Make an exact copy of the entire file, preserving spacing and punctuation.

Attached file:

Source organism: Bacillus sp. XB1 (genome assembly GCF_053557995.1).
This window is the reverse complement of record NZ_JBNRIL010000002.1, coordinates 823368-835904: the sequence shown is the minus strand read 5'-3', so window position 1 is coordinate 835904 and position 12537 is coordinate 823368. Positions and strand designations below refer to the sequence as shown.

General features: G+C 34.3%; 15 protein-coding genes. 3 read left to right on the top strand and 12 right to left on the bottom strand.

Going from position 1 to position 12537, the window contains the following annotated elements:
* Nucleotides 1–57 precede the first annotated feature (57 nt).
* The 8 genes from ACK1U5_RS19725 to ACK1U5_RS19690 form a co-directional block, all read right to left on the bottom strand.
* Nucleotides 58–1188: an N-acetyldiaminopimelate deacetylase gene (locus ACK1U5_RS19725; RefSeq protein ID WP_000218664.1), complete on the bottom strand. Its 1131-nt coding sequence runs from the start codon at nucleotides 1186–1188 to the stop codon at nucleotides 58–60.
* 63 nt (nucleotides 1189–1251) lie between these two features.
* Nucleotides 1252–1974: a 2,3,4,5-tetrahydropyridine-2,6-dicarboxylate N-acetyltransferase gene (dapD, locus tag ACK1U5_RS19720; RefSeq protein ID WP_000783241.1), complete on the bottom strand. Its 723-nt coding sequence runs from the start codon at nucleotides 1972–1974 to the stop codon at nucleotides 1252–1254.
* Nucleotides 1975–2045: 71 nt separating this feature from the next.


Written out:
Source organism: Bacillus sp. XB1 (genome assembly GCF_053557995.1).
This window is the reverse complement of record NZ_JBNRIL010000002.1, coordinates 823368-835904: the sequence shown is the minus strand read 5'-3', so window position 1 is coordinate 835904 and position 12537 is coordinate 823368. Positions and strand designations below refer to the sequence as shown.

General features: G+C 34.3%; 15 protein-coding genes. 3 read left to right on the top strand and 12 right to left on the bottom strand.

Going from position 1 to position 12537, the window contains the following annotated elements:
* Nucleotides 1–57 precede the first annotated feature (57 nt).
* The 8 genes from ACK1U5_RS19725 to ACK1U5_RS19690 form a co-directional block, all read right to left on the bottom strand.
* Nucleotides 58–1188: an N-acetyldiaminopimelate deacetylase gene (locus ACK1U5_RS19725; RefSeq protein ID WP_000218664.1), complete on the bottom strand. Its 1131-nt coding sequence runs from the start codon at nucleotides 1186–1188 to the stop codon at nucleotides 58–60.
* 63 nt (nucleotides 1189–1251) lie between these two features.
* Nucleotides 1252–1974: a 2,3,4,5-tetrahydropyridine-2,6-dicarboxylate N-acetyltransferase gene (dapD, locus tag ACK1U5_RS19720; RefSeq protein ID WP_000783241.1), complete on the bottom strand. Its 723-nt coding sequence runs from the start codon at nucleotides 1972–1974 to the stop codon at nucleotides 1252–1254.
* Nucleotides 1975–2045: 71 nt separating this feature from the next.